Wade and Rachel travel all over Haiti, interviewing people involved with the Clairvius Narcisse case and other similar cases of zombification.  Through Clairvius’ own sister, the pair learn that Clairvius was not very well-liked by the population.  He fathered many illegitimate children without supporting any of them and refused a loan to his brother which caused a dispute between the 2 of them over the land they had inherited from their father.  Because Clairvius only looked out for himself he was able to live luxuriously (or luxurious by Haitian standards…I guess tin roofs were a big deal.)  According to Clairvius, himself, he remembers being pronounced dead at the hospital, although unable to communicate or move at all and he remembers being buried later to be dug up, beaten  (The zombie is beaten after being dug up because they are known to be very violent once they’re awakened.  Wade determines this may be from the toad venom of the poison.  The venom is similar to a drug given to the berserkers before a battle, making them raging beasts with immense strength.), bound, and taken to a master where he was forced to work on the master’s plantation with other zombi/slaves.  He could not fight back.  He only did as he was told.  He and the others worked on the plantation until 1 of the other zombis somehow regained his free will and killed the master.  Clairvius was 1 of the few survivors as most of the other slaves died from a lack of oxygen while being buried alive…Another case was the zombification of a woman known as Ti Femme.  She was known for being rude and sheisty, always trying to sell her items in the market for way more than what they were actually worth.  She fought with a lot of people because of her attitude and greedy nature.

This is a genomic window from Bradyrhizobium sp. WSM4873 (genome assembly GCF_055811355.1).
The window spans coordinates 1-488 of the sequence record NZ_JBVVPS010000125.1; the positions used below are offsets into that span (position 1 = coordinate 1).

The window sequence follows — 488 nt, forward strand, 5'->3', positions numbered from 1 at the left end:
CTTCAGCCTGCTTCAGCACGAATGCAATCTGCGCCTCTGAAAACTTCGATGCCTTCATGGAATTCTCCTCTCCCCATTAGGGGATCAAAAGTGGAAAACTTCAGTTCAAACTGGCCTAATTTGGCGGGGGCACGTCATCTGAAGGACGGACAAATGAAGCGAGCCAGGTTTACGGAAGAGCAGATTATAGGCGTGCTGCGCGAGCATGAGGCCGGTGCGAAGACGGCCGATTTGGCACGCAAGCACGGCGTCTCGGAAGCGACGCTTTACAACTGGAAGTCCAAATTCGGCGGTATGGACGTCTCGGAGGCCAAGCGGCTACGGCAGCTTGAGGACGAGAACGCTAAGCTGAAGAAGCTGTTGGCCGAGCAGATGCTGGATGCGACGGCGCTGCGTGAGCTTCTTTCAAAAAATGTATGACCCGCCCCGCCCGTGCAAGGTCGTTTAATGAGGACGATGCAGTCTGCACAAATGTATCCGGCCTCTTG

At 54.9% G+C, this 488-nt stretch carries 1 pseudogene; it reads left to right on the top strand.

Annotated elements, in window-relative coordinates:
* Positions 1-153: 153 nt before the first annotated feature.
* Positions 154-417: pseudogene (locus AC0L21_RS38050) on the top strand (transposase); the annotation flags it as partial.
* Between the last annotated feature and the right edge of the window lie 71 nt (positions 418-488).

Rachel and Wade eventually meet up with an infamous bokor (professional black-magic sorcerer), Marcel Pierre.  They join him on a grave-robbing and a secluded ceremony held out in the Haitian wild.  Marcel’s reputation is not a great 1.  He is not respected because of what he does for a living.  Wade comes to understand that he is tolerated, however, because there is a need for him.  Marcel’s specialty is the zombi powders he mixes.  This is usually comprised of human/animal bones, toad venom and puffer-fish venom.

Wade goes into the notoriety of puffer-fish as a delicacy in Japan.  Just a tiny droplet of the stuff in a person’s blood stream is enough to kill them.  The Japanese enjoy puffer-fish  because of the inebriation they experience while eating it.  It has to be prepared very carefully so as not to kill the person eating it.  The wealthy and elite of Japan pay large sums to have their chefs include more than the legal amount of venom in the meal.  A famous Japanese actor died from this practice.